A legal challenge against the Scottish Government’s definition of a woman in law has been thrown out.
Campaign group For Women Scotland complained a bill aiming to balance gender representation on public boards included trans people under the definition.
After winning a challenge earlier in 2022, they returned to court saying the law still conflated sex and gender.
But on Tuesday, Judge Lady Haldane said that the definition of “‘sex’ is not limited to biological or birth sex”, in the context of the bill.
She said it included people in possession of a GRC (gender recognition certificate) obtained in “accordance with the 2004 Act stating their acquired gender, and thus their sex”.
Lady Haldane said that her ruling did not “give rise to any conflict with” legislation where it was clear thar “sex” meant biological sex.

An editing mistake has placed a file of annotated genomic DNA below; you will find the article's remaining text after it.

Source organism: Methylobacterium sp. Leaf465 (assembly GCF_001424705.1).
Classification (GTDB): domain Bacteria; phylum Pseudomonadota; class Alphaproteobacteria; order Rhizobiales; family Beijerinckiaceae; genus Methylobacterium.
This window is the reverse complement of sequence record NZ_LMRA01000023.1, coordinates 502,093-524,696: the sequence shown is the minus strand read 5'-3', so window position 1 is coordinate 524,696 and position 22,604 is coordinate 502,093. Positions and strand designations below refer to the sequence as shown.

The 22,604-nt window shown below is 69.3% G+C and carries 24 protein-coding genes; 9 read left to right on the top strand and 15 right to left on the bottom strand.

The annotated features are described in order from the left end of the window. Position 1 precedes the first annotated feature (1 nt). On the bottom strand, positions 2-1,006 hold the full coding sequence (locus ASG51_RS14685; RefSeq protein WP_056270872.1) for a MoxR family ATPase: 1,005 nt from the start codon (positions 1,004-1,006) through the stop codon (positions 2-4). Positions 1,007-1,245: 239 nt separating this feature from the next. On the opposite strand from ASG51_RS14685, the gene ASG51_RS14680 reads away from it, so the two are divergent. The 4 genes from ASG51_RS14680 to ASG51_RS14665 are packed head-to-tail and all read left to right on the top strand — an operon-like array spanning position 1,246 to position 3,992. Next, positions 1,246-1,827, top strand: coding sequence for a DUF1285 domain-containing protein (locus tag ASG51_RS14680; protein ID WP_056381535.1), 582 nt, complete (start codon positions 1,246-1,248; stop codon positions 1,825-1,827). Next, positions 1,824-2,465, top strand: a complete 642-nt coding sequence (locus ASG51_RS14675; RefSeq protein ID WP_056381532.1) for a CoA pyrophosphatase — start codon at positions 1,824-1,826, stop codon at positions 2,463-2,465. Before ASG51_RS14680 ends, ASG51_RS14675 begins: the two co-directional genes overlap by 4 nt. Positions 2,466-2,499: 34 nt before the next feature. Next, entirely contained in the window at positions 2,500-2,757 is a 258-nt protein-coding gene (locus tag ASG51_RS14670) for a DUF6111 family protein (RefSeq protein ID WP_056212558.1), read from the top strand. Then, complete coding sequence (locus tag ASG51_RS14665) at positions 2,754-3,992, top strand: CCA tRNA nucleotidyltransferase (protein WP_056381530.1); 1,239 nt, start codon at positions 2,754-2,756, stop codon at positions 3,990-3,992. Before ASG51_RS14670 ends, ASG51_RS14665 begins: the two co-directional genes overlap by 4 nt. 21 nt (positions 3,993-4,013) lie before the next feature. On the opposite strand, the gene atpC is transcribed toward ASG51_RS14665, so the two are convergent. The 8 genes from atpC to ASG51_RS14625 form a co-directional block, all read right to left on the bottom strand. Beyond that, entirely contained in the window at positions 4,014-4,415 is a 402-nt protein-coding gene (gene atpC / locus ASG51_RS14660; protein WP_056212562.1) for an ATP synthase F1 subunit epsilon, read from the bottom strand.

For Women Scotland’s KC Aidan O’Neill referred to the Forensic Medical Services Act which allows a victim to have access to an examiner of the same biological sex as themselves.
Lady Haldane said she agreed and said there were “no doubt many other such examples”.
The decision comes a week before reforms in Scotland are set to make it easier for people to legally change their gender.
The change in legislation would mean people applying for a gender recognition certificate would no longer need a medical diagnosis of gender dysphoria.
The Bill also drops the minimum age for applications from 18 to 16 and decreases the level of time needed to live in one’s acquired gender from two years to three months with a further three-month reflection period.
For Women Scotland said: “We’re disappointed to report that we were not successful with the judicial review.
“We’re still reading through the court decision and analysing the consequences for both the public boards act and the wider impact on the GRR (Gender Recognition Reform) bill.”
A Scottish Government spokesperson said: “We are pleased to note the outcome of this challenge.”